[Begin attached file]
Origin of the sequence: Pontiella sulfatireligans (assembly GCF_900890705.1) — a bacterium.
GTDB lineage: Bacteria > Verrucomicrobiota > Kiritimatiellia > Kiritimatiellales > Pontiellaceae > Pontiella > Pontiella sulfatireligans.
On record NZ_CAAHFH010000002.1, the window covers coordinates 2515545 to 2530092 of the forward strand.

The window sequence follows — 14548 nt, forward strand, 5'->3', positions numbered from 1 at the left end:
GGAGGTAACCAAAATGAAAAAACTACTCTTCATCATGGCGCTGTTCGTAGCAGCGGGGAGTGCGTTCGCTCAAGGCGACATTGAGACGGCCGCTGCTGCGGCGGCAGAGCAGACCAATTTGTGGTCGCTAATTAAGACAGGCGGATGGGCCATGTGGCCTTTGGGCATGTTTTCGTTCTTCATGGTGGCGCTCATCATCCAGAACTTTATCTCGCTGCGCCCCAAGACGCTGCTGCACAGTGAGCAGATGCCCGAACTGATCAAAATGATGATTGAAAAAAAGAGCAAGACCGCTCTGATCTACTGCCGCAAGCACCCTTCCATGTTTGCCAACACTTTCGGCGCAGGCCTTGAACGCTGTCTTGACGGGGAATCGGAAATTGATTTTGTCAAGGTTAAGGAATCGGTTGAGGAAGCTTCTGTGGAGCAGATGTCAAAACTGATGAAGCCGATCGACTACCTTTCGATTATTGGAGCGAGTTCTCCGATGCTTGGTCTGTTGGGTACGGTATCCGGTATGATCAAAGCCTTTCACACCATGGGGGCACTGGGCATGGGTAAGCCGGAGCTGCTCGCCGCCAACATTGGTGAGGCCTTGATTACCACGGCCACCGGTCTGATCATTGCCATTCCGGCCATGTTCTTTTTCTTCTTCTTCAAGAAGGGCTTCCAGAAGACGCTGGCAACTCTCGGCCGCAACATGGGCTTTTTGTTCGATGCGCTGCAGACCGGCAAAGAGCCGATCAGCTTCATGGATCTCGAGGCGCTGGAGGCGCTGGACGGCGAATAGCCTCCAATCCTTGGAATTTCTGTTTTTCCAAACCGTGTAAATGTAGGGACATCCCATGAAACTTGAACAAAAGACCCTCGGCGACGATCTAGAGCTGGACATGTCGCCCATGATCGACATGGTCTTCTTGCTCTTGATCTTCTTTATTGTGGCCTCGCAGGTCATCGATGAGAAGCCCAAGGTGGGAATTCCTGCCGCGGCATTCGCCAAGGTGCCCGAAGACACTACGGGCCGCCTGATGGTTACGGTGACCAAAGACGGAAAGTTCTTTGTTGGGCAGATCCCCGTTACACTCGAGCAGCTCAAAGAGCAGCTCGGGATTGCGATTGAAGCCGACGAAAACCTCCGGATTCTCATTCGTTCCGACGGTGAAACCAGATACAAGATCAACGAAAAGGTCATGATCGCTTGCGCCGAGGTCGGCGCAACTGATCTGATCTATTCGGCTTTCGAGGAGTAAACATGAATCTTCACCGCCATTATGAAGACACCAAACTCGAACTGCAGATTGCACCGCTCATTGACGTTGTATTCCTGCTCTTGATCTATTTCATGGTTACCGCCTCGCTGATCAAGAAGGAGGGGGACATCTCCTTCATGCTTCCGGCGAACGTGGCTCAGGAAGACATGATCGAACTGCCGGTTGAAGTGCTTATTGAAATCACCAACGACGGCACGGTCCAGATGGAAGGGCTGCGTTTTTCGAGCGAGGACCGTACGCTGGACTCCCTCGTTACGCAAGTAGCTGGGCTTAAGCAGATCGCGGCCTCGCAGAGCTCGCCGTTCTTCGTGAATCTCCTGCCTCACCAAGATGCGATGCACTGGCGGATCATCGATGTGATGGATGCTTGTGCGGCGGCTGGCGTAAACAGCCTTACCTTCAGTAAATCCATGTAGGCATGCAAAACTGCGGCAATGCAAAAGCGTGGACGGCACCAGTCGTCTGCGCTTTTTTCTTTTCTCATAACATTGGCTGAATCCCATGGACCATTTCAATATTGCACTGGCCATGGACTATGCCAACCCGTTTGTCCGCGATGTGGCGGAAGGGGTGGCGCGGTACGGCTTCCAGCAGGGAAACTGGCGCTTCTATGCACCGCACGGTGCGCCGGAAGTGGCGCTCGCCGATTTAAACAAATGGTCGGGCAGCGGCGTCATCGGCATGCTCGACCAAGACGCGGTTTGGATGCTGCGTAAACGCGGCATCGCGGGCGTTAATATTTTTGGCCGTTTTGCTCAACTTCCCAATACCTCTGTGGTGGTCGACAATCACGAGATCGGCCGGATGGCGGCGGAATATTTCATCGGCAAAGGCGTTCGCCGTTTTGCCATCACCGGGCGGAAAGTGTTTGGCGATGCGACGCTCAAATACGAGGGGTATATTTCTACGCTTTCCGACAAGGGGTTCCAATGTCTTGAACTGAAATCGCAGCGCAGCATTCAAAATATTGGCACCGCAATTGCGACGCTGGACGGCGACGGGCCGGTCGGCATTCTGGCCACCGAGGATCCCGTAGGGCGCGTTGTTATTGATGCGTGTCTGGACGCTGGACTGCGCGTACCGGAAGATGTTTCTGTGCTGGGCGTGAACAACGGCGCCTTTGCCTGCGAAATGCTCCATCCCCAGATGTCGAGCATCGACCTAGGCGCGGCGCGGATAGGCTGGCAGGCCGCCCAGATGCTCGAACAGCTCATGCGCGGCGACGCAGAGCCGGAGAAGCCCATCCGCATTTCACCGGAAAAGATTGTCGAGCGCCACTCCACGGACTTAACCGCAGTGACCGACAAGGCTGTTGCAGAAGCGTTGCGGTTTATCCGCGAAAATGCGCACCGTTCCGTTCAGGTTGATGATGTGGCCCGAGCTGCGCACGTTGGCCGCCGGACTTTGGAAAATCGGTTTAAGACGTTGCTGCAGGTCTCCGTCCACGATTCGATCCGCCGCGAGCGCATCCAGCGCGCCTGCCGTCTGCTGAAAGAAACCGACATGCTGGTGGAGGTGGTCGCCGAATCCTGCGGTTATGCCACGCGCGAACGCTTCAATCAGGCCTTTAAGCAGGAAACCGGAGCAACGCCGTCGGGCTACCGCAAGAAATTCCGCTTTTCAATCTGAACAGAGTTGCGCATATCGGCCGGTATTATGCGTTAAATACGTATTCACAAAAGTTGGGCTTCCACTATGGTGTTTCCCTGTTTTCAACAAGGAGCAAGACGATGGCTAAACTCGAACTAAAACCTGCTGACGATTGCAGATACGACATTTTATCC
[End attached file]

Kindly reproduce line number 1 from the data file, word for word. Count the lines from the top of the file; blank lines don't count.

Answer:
Origin of the sequence: Pontiella sulfatireligans (assembly GCF_900890705.1) — a bacterium.